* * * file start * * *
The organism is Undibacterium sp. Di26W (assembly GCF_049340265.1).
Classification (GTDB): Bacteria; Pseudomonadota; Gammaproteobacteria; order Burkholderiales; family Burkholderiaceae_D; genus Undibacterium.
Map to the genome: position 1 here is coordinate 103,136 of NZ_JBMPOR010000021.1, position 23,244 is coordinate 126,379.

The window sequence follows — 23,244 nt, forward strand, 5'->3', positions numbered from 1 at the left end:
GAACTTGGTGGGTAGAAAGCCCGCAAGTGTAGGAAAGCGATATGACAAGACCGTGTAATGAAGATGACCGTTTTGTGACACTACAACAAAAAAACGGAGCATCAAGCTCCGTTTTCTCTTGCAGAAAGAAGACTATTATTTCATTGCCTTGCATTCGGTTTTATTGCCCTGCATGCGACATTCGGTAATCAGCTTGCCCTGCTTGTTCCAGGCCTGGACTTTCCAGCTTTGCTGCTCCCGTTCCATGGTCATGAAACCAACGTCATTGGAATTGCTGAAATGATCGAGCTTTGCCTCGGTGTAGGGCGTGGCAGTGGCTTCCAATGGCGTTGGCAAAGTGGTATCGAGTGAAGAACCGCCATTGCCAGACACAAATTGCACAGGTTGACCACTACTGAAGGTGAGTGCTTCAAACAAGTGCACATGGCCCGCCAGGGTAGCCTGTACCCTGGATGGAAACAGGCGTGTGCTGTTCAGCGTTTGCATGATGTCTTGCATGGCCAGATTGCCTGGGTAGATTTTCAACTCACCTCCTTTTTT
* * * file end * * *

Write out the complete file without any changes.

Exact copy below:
The organism is Undibacterium sp. Di26W (assembly GCF_049340265.1).
Classification (GTDB): Bacteria; Pseudomonadota; Gammaproteobacteria; order Burkholderiales; family Burkholderiaceae_D; genus Undibacterium.
Map to the genome: position 1 here is coordinate 103,136 of NZ_JBMPOR010000021.1, position 23,244 is coordinate 126,379.

The window sequence follows — 23,244 nt, forward strand, 5'->3', positions numbered from 1 at the left end:
GAACTTGGTGGGTAGAAAGCCCGCAAGTGTAGGAAAGCGATATGACAAGACCGTGTAATGAAGATGACCGTTTTGTGACACTACAACAAAAAAACGGAGCATCAAGCTCCGTTTTCTCTTGCAGAAAGAAGACTATTATTTCATTGCCTTGCATTCGGTTTTATTGCCCTGCATGCGACATTCGGTAATCAGCTTGCCCTGCTTGTTCCAGGCCTGGACTTTCCAGCTTTGCTGCTCCCGTTCCATGGTCATGAAACCAACGTCATTGGAATTGCTGAAATGATCGAGCTTTGCCTCGGTGTAGGGCGTGGCAGTGGCTTCCAATGGCGTTGGCAAAGTGGTATCGAGTGAAGAACCGCCATTGCCAGACACAAATTGCACAGGTTGACCACTACTGAAGGTGAGTGCTTCAAACAAGTGCACATGGCCCGCCAGGGTAGCCTGTACCCTGGATGGAAACAGGCGTGTGCTGTTCAGCGTTTGCATGATGTCTTGCATGGCCAGATTGCCTGGGTAGATTTTCAACTCACCTCCTTTTTT